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How to Manage Your Classroom After Spring Break

03.01.14 | Classroom Tips | 0 Comments

Student teachers and new teachers often say that they love teaching, adore the students, and have mastered the subject material. It’s classroom management that keeps them up at night, especially after spring break. While much has been written about classroom management, it remains a challenge for new and experienced teachers and may be the toughest as the school year is starting to wind down. Follow these four tips to make your classroom a productive place until the last bell rings.

Tip 1: Reorganize the room.

A well-organized room has a place for everything, and everything should be in its place. When the students leave for spring break, look around your room and decide if the room arrangement can be improved for better management. It may be time for some spring housecleaning.

Group work is a powerful tool, and placing students at tables where they can talk is important for group work. However, by this time of year, the students know each other so well that they will always talk when they face each other, so have students facing the front at the start of the day and whenever you are delivering instruction. Leave enough space between desks that you can walk around and monitor students.

Tip 2: Remind students of the procedures and routines.

The Monday that students return from any break can be considered another first day of school. Use part of the day to review and reteach the procedures and routines that you use. Make some new visuals of the procedures as a reminder. Once the weather gets nice, it’s even more critical to get students engaged as soon as they enter the room by having the first work of the day posted. A “today we will” list on the board helps students see the way the class or day will flow.

Tip 3: Update your classroom management plan.

Your classroom management plan, which should include three to five rules, positive feedback or supportive rewards, and consequences, should have been in place since the first day of school. However, in many classrooms, the management plan becomes a poster on the wall and not a usable plan. This is a good time to update the rules and to involve students in a discussion of the rules and consequences.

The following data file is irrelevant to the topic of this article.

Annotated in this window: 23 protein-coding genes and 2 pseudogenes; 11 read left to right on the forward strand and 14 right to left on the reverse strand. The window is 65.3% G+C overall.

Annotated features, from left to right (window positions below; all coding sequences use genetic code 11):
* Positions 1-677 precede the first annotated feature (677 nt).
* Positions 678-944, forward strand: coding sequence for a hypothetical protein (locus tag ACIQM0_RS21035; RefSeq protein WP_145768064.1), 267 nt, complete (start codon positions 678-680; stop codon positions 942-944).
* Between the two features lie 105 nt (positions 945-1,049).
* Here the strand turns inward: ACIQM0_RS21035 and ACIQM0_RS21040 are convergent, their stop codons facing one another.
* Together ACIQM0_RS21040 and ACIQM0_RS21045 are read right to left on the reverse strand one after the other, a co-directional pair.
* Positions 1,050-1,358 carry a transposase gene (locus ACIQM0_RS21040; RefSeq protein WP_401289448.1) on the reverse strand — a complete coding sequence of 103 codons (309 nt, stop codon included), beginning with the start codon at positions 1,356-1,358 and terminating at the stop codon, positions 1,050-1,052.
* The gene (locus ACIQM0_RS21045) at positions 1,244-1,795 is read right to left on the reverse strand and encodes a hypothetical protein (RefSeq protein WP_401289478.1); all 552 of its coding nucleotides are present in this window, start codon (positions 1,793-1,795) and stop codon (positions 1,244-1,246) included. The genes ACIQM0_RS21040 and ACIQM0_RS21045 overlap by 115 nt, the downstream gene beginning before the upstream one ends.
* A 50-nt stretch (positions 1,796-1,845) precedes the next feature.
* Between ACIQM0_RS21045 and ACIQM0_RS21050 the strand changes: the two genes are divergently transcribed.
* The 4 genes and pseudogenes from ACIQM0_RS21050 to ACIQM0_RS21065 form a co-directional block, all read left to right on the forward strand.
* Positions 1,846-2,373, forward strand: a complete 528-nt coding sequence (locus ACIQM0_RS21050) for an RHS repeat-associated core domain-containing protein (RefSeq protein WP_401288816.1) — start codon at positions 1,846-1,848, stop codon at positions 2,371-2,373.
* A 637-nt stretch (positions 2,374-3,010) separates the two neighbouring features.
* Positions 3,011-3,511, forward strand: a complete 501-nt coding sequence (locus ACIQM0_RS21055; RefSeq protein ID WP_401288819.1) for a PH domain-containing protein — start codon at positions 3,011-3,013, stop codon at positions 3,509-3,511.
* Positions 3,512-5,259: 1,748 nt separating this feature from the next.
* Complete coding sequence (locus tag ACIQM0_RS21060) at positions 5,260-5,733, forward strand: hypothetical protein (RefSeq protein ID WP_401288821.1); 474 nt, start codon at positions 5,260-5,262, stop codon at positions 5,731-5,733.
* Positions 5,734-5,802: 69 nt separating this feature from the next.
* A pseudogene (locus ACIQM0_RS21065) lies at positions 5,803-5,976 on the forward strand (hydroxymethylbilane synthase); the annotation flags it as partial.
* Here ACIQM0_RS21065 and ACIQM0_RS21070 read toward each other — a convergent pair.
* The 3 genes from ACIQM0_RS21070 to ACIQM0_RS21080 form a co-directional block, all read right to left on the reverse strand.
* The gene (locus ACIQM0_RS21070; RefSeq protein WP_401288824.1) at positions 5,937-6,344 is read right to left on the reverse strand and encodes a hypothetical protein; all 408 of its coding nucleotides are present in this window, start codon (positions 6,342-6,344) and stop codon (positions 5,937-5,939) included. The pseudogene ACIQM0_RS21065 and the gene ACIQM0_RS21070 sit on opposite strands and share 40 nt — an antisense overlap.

Throughout the year, you have been giving students verbal affirmations, sending notes or emails home, and reinforcing their good behavior in other ways. Spring is the time to take those positive reinforcements up a notch.

What about consequences? Even as the school year ends, the first consequence should be a warning since everyone can have a bad day and arrive in class upset. However, a severe clause in the management plan is needed for emergencies. When a student throws a desk, you should get back-up help from the office.

Tip 4: Engage students with meaningful, relevant, and rigorous instruction.

Some students actually tell their parents that they got in trouble because nothing was going on in their classroom. Students should be engaged from bell to bell all year long. A busy student doesn’t have time to get into trouble.

A complete version of this article appeared in the February/March 2014 issue of Educational Horizons.

About Mary C. Clement

Mary C. Clement is a professor of teacher education at Berry College in Mount Berry, Ga. Before moving into higher education, she taught high school Spanish and French. She writes “Pop Quiz” for Educational Horizons.

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